Dwell: Me We by Njdeke Akunyili
Wonderful exhibit at The Modern proves we’ve been ignoring half the world’s artists
DAVID TAFFET | Senior Staff Writer
Women Painting Women features a diverse group of 46 women artists and their stylistically diverse depictions of women — and in one case men — on display at The Modern Art Museum of Fort Worth.
The question I left the museum with is, why don’t I know these artists? Why haven’t I seen any of this work before?
Well, some of these artists are young and just exploding onto the scene. But the real answer is, “Men.”
When I walked through a few galleries of the museum’s permanent collection, only canvasses by men were on view.
If the museum is looking for some suggestions for its future purchases and if its benefactors are searching for ideas of what’s needed to round out the collection, look no further than the variety of women artists included in this exhibit. Here are some of my favorite pieces on view:
While the entrance canvas is a luscious portrait of a black woman in a blue dress leaning against her yellow bicycle in front of a white picket fence separating her from a field of sunflowers, the rest of the exhibit isn’t as tame. But this first-in glimpse of the show is among my favorites.
The painting is by Amy Sherald, and I’d love to see more of her work. Entitled A Midsummer Afternoon’s Dream, a take-off on Shakespeare, the pastoral setting, we infer from the title, is not reality. Nonetheless, it is a beautiful portrait that works on multiple levels.
Apolonia Sokol’s Le Printemps leaves little to the imagination. Her work features nine transgender and gender fluid women in various stages of dress. But the large canvas is simply a portrait presenting nine women. No fetish; no transphobia, just an array of women — an array of women that will horrify the same people in government who are so busy banning books. But art is political, and this is one of the best examples of that in the show.
I want to see more of Sokol’s work as well as that of Sylvia Sleigh whose 1973 work The Turkish Bath is included — despite featuring men not women. The Turkish Bath is modeled after the classic Ingres work by the same name. His 1862 painting features a large group of naked women presumed to be prostitutes. Sleigh turns the tables — same setting as the classic canvas, but men become the sexual objects. The museum notes in its publication for the exhibit that the central reclining male nude is Sleigh’s husband, suggesting he’s her prostitute.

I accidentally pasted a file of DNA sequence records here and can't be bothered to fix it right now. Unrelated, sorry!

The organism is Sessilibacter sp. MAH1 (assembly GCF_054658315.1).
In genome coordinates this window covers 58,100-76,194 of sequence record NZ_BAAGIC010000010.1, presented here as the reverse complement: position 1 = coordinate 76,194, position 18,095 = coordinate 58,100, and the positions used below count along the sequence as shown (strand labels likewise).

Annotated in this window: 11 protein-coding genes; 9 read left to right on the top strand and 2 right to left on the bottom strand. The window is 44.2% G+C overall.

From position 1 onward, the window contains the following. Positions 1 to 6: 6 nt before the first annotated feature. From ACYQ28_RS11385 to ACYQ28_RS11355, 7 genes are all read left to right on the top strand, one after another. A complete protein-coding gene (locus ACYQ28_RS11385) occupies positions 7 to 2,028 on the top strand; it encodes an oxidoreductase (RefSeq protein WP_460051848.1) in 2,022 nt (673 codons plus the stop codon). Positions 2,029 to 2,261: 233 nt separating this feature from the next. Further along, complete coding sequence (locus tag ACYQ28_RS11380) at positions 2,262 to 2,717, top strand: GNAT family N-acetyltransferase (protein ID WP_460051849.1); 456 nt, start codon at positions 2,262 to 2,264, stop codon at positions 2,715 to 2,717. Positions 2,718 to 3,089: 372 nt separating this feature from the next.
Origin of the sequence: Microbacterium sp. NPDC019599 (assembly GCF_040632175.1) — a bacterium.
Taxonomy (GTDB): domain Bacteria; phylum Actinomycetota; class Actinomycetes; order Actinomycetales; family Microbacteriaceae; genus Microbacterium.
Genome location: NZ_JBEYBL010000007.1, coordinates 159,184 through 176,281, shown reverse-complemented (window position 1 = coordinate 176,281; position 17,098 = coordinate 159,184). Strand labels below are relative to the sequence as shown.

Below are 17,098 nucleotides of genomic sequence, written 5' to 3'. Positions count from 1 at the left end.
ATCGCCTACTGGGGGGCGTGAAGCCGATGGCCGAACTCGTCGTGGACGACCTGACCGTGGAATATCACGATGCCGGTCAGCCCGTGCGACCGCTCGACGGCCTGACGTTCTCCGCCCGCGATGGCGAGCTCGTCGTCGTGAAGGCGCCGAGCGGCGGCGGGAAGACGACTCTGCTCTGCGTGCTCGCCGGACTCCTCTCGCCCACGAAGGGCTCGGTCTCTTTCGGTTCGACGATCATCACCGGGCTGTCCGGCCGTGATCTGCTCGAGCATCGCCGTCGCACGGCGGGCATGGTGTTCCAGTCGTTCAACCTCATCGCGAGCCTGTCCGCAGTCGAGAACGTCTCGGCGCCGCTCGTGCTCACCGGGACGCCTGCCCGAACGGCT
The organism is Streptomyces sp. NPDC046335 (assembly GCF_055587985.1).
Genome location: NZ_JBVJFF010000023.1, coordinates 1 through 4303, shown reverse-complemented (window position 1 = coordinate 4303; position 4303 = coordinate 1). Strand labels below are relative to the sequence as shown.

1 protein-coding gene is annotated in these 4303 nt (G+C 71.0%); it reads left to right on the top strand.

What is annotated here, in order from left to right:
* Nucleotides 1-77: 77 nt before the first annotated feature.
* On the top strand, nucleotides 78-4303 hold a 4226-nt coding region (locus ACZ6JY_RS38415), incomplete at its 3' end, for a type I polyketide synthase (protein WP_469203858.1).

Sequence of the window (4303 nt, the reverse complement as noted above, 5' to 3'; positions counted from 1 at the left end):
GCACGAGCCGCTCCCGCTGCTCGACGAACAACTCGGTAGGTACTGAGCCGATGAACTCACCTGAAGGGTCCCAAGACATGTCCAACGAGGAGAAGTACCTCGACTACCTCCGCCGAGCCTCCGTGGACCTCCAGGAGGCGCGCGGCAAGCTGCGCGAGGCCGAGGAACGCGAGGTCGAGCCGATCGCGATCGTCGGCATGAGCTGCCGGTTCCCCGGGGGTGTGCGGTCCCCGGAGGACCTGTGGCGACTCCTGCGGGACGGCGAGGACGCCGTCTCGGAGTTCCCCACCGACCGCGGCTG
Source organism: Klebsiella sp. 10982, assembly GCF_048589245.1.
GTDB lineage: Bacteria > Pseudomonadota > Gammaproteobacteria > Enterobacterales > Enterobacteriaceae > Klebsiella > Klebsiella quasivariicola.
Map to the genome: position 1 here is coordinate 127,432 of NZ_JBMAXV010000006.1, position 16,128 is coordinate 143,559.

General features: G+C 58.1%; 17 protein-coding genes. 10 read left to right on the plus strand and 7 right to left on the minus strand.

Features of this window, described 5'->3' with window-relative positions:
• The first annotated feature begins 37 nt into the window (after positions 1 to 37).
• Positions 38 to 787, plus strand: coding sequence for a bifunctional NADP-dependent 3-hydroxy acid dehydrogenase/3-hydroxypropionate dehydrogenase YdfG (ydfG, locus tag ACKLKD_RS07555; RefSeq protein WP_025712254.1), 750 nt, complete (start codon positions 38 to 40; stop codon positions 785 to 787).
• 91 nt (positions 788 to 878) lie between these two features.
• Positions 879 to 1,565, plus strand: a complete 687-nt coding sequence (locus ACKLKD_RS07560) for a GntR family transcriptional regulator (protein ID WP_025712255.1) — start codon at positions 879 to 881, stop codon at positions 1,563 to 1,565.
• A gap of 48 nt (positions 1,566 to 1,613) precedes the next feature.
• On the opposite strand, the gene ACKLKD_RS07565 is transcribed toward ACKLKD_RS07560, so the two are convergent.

Ania Hobson’s Two Girls in a Bar depicts two women with drinks surveying the room. My initial take on the painting was they were a lesbian couple just gazing at what was going on.
Of course, I always think the best of people and assume two women together are lesbians. But that’s just me. They could also be two straight women in a bar scoping out the men. It happens.
But on third look, their feet are touching under the table, so I’ll go with my original version.
And I don’t know why I was so drawn to Jenny Saville’s three-canvas Strategy (North Face, Front Face, South Face). The relaxed expression on the voluptuous woman invites a long stare at her body from all three angles, each time wearing only a bra and panties. Maybe I love how Saville’s three paintings challenge what beauty is.
Finally, I also hope to see more work by Njdeka Akunyili Crosby whose Dwell: Me We is part of The Modern’s collection. A black woman sitting at a table with a paper cup of coffee is the scene, but her expressive face had me returning to the canvas several times.
If I were to have some input into curating this exhibit, I’d change only one thing: I’d change the name to Women Painting Women Part 1 and anxiously await a Part 2.
Women painting women is on exhibit through Sept.25 at the Modern Art Museum of Fort Worth, 3200 Darnell St.